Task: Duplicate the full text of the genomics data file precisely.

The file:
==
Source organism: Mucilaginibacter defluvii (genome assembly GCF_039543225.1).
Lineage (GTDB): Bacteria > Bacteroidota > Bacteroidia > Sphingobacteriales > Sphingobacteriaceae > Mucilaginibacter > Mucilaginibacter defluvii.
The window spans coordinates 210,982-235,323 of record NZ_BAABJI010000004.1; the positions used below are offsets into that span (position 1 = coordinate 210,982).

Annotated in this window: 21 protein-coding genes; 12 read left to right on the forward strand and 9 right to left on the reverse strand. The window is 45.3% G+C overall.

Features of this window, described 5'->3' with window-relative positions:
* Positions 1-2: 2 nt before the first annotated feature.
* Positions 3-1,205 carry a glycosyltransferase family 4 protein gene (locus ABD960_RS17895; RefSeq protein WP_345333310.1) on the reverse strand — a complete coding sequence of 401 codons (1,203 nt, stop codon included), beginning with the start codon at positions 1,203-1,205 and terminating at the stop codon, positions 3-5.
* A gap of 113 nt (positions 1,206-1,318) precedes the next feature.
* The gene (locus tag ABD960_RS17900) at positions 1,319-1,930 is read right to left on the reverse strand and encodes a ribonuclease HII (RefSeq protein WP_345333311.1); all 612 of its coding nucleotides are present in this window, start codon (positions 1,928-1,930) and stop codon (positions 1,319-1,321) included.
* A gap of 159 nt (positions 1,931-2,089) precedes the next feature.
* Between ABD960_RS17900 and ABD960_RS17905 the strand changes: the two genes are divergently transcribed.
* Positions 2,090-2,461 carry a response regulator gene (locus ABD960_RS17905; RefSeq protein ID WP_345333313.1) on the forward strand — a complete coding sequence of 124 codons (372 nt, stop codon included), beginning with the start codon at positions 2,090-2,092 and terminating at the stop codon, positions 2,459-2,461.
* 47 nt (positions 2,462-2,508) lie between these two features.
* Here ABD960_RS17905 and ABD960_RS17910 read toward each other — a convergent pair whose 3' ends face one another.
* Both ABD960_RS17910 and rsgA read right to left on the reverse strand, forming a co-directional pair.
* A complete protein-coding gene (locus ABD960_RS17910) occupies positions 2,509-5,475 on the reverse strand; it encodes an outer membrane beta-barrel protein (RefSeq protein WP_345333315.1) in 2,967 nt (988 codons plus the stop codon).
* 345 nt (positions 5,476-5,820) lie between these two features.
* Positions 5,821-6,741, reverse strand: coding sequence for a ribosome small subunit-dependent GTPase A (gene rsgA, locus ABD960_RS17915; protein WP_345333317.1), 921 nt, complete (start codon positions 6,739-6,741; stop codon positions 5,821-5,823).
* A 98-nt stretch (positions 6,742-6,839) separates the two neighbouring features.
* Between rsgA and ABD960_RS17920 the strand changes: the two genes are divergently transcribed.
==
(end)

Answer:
Source organism: Mucilaginibacter defluvii (genome assembly GCF_039543225.1).
Lineage (GTDB): Bacteria > Bacteroidota > Bacteroidia > Sphingobacteriales > Sphingobacteriaceae > Mucilaginibacter > Mucilaginibacter defluvii.
The window spans coordinates 210,982-235,323 of record NZ_BAABJI010000004.1; the positions used below are offsets into that span (position 1 = coordinate 210,982).

Annotated in this window: 21 protein-coding genes; 12 read left to right on the forward strand and 9 right to left on the reverse strand. The window is 45.3% G+C overall.

Features of this window, described 5'->3' with window-relative positions:
* Positions 1-2: 2 nt before the first annotated feature.
* Positions 3-1,205 carry a glycosyltransferase family 4 protein gene (locus ABD960_RS17895; RefSeq protein WP_345333310.1) on the reverse strand — a complete coding sequence of 401 codons (1,203 nt, stop codon included), beginning with the start codon at positions 1,203-1,205 and terminating at the stop codon, positions 3-5.
* A gap of 113 nt (positions 1,206-1,318) precedes the next feature.
* The gene (locus tag ABD960_RS17900) at positions 1,319-1,930 is read right to left on the reverse strand and encodes a ribonuclease HII (RefSeq protein WP_345333311.1); all 612 of its coding nucleotides are present in this window, start codon (positions 1,928-1,930) and stop codon (positions 1,319-1,321) included.
* A gap of 159 nt (positions 1,931-2,089) precedes the next feature.
* Between ABD960_RS17900 and ABD960_RS17905 the strand changes: the two genes are divergently transcribed.
* Positions 2,090-2,461 carry a response regulator gene (locus ABD960_RS17905; RefSeq protein ID WP_345333313.1) on the forward strand — a complete coding sequence of 124 codons (372 nt, stop codon included), beginning with the start codon at positions 2,090-2,092 and terminating at the stop codon, positions 2,459-2,461.
* 47 nt (positions 2,462-2,508) lie between these two features.
* Here ABD960_RS17905 and ABD960_RS17910 read toward each other — a convergent pair whose 3' ends face one another.
* Both ABD960_RS17910 and rsgA read right to left on the reverse strand, forming a co-directional pair.
* A complete protein-coding gene (locus ABD960_RS17910) occupies positions 2,509-5,475 on the reverse strand; it encodes an outer membrane beta-barrel protein (RefSeq protein WP_345333315.1) in 2,967 nt (988 codons plus the stop codon).
* 345 nt (positions 5,476-5,820) lie between these two features.
* Positions 5,821-6,741, reverse strand: coding sequence for a ribosome small subunit-dependent GTPase A (gene rsgA, locus ABD960_RS17915; protein WP_345333317.1), 921 nt, complete (start codon positions 6,739-6,741; stop codon positions 5,821-5,823).
* A 98-nt stretch (positions 6,742-6,839) separates the two neighbouring features.
* Between rsgA and ABD960_RS17920 the strand changes: the two genes are divergently transcribed.